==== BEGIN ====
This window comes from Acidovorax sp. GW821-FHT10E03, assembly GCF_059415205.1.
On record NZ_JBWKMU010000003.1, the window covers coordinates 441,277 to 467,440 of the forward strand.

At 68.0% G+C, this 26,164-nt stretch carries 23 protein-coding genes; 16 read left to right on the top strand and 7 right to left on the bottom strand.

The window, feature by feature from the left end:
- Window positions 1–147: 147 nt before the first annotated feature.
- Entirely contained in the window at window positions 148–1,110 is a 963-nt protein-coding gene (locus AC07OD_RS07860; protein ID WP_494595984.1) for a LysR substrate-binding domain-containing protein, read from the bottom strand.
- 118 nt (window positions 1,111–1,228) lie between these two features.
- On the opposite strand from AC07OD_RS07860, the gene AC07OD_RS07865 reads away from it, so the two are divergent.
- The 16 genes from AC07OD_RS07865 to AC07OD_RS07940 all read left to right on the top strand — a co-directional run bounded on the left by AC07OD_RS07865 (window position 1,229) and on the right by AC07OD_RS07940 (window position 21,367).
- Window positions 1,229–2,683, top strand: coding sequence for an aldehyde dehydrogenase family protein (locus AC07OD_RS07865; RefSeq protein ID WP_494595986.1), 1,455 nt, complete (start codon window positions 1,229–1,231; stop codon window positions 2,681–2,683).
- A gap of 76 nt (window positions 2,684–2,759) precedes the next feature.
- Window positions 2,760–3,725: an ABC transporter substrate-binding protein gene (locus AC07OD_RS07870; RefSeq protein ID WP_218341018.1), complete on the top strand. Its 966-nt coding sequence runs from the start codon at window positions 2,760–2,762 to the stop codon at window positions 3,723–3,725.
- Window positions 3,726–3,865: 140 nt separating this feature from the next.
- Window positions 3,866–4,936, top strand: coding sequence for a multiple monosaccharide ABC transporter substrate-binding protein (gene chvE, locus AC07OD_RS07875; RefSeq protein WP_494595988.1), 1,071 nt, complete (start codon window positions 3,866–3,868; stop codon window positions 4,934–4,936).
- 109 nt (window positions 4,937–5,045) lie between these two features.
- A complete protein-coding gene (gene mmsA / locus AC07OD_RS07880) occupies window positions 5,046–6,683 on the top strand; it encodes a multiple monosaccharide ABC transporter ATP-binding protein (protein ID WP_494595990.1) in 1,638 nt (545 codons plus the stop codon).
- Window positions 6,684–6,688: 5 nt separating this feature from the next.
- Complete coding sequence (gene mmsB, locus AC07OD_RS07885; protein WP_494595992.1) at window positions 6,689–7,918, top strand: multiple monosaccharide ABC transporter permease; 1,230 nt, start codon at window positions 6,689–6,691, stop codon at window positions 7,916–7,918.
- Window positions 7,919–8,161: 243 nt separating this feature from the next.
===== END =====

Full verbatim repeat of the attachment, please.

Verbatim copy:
This window comes from Acidovorax sp. GW821-FHT10E03, assembly GCF_059415205.1.
On record NZ_JBWKMU010000003.1, the window covers coordinates 441,277 to 467,440 of the forward strand.

At 68.0% G+C, this 26,164-nt stretch carries 23 protein-coding genes; 16 read left to right on the top strand and 7 right to left on the bottom strand.

The window, feature by feature from the left end:
- Window positions 1–147: 147 nt before the first annotated feature.
- Entirely contained in the window at window positions 148–1,110 is a 963-nt protein-coding gene (locus AC07OD_RS07860; protein ID WP_494595984.1) for a LysR substrate-binding domain-containing protein, read from the bottom strand.
- 118 nt (window positions 1,111–1,228) lie between these two features.
- On the opposite strand from AC07OD_RS07860, the gene AC07OD_RS07865 reads away from it, so the two are divergent.
- The 16 genes from AC07OD_RS07865 to AC07OD_RS07940 all read left to right on the top strand — a co-directional run bounded on the left by AC07OD_RS07865 (window position 1,229) and on the right by AC07OD_RS07940 (window position 21,367).
- Window positions 1,229–2,683, top strand: coding sequence for an aldehyde dehydrogenase family protein (locus AC07OD_RS07865; RefSeq protein ID WP_494595986.1), 1,455 nt, complete (start codon window positions 1,229–1,231; stop codon window positions 2,681–2,683).
- A gap of 76 nt (window positions 2,684–2,759) precedes the next feature.
- Window positions 2,760–3,725: an ABC transporter substrate-binding protein gene (locus AC07OD_RS07870; RefSeq protein ID WP_218341018.1), complete on the top strand. Its 966-nt coding sequence runs from the start codon at window positions 2,760–2,762 to the stop codon at window positions 3,723–3,725.
- Window positions 3,726–3,865: 140 nt separating this feature from the next.
- Window positions 3,866–4,936, top strand: coding sequence for a multiple monosaccharide ABC transporter substrate-binding protein (gene chvE, locus AC07OD_RS07875; RefSeq protein WP_494595988.1), 1,071 nt, complete (start codon window positions 3,866–3,868; stop codon window positions 4,934–4,936).
- 109 nt (window positions 4,937–5,045) lie between these two features.
- A complete protein-coding gene (gene mmsA / locus AC07OD_RS07880) occupies window positions 5,046–6,683 on the top strand; it encodes a multiple monosaccharide ABC transporter ATP-binding protein (protein ID WP_494595990.1) in 1,638 nt (545 codons plus the stop codon).
- Window positions 6,684–6,688: 5 nt separating this feature from the next.
- Complete coding sequence (gene mmsB, locus AC07OD_RS07885; protein WP_494595992.1) at window positions 6,689–7,918, top strand: multiple monosaccharide ABC transporter permease; 1,230 nt, start codon at window positions 6,689–6,691, stop codon at window positions 7,916–7,918.
- Window positions 7,919–8,161: 243 nt separating this feature from the next.